Klages, Ellen. The Green Glass Sea. New York: Viking, 2006. ISBN 0670061344
Dewey Kerrigan lives with her grandmother, but when she has to go into a home, Dewey is shipped off to New Mexico where her father is working on a secret project for the army in the early 1940’s in a place that does not officially exist. Dewey gets to know the people working on this secret “gadget” over the next few years and spends a lot of time on her own since her dad is always working. She has trouble fitting in at school and keeps mostly to herself until her father has to go away for a few weeks and she is forced to stay at the home of a girl from her class who she knows does not like her. What happens after Dewey goes to stay with the Gordon’s changes not only Dewey’s life forever, but the world as it was known at that time.
The characters in Klages’s novel are incredibly real and easy to identify with. The main character Dewey, is the smart, nerdy girl who no one in class likes, save for the couple of kids who can see past the exterior. The secondary female character, Suze, is the girl on the fringe of the popular group trying desperately to be accepted to their inner circle full-time. She goes along with their mean girl routines when she thinks it will help her get into their good graces, but deep down she knows it is wrong and is a good person. The adults all love their children very much and work hard, almost too hard, to provide for them. The children fend for themselves more often than not since all the adults on “the Hill”, as it is called, are working non-stop trying to create “the gadget” (atomic bomb). Young readers will be able to see themselves or a classmate in one of the characters and some may identify with having a parent who is largely absent. Even though the essence of the characters is relevant in 2015, they still represent the 1940s through their choice of words, their attire, their pastimes, and the household products they use.
Klages presents the history in this book accurately and seamlessly weaves it into the narrative for a smoothly flowing story. When this book is read in tandem with a nonfiction account of the same subject matter, Bomb: The Race to Build–and Steal–the World’s Most Dangerous Weapon by Steve Sheinkin, it is almost at parts as if the books are one and the same. The difference in the two comes in the details. This novel leaves the minutiae to the nonfiction title and focuses on the story without getting bogged down in details. The actions of the characters and the events in the story are true to the time period. For example, Suze’s mom makes Ovaltine in a saucepan on the stove, Dewey has an Erector set, and long distance travel is primarily by bus or train.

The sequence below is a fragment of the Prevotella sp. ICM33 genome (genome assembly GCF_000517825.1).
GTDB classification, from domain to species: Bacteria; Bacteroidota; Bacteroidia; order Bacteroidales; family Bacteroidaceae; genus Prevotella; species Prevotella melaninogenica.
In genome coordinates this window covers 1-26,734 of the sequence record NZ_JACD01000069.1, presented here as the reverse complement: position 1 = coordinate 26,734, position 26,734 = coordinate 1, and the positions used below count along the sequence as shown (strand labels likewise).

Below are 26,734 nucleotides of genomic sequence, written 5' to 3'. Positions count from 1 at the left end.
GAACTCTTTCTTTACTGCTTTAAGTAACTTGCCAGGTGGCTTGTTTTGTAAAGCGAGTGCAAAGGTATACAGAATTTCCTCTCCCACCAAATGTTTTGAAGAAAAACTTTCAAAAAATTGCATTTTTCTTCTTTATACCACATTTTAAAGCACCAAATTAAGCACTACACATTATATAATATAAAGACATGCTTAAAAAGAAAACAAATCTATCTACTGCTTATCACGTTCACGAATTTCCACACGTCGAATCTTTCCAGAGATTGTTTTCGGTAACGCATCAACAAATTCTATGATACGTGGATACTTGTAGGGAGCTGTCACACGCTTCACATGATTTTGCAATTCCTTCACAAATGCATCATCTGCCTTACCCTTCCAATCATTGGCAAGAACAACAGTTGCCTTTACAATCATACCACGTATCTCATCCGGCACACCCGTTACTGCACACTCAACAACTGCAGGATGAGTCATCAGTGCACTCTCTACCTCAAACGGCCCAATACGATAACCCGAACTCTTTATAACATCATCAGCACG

The book takes place in Los Alamos, New Mexico, a town that didn’t officially exist at the time. It was referred to as “the Hill” by its residents and it was secured as an army base. Klages does a good job of recreating this historic place and describing it in such detail that the reader can picture each conversation in Suze’s kitchen and each stroll past the motor pool to the Tech PX. The book is divided into sections by time and each section is labeled with a year and then there are various dates at the beginning of chapters throughout the sections to further mark the passage of time. All the events in these dated sections line up with the actual dates in history.
Klages develops strong themes based on relationships throughout the book. To begin, there are the strained relationships of Dewey and her next door neighbor and Dewey and Suze. Next, there are the solid relationships between Dewey and two brothers, Charlie and Jack, who see Dewey for who she really is and are friends with her. There are also mentoring relationships between Dewey and several of the adults on the Hill that work with her father. Most importantly, there is the loving, protective relationship between Dewey and her father. When this relationship is abruptly altered for life, Dewey’s strained relationship with Suze progresses from there to tenuous, on to stable, and eventually to solid and deep. The characters have to deal with loss and disappointment and they learn that they must rely on others to help them through tough times. These themes speak to the strong family values of the 1940s, but still ring true today as well.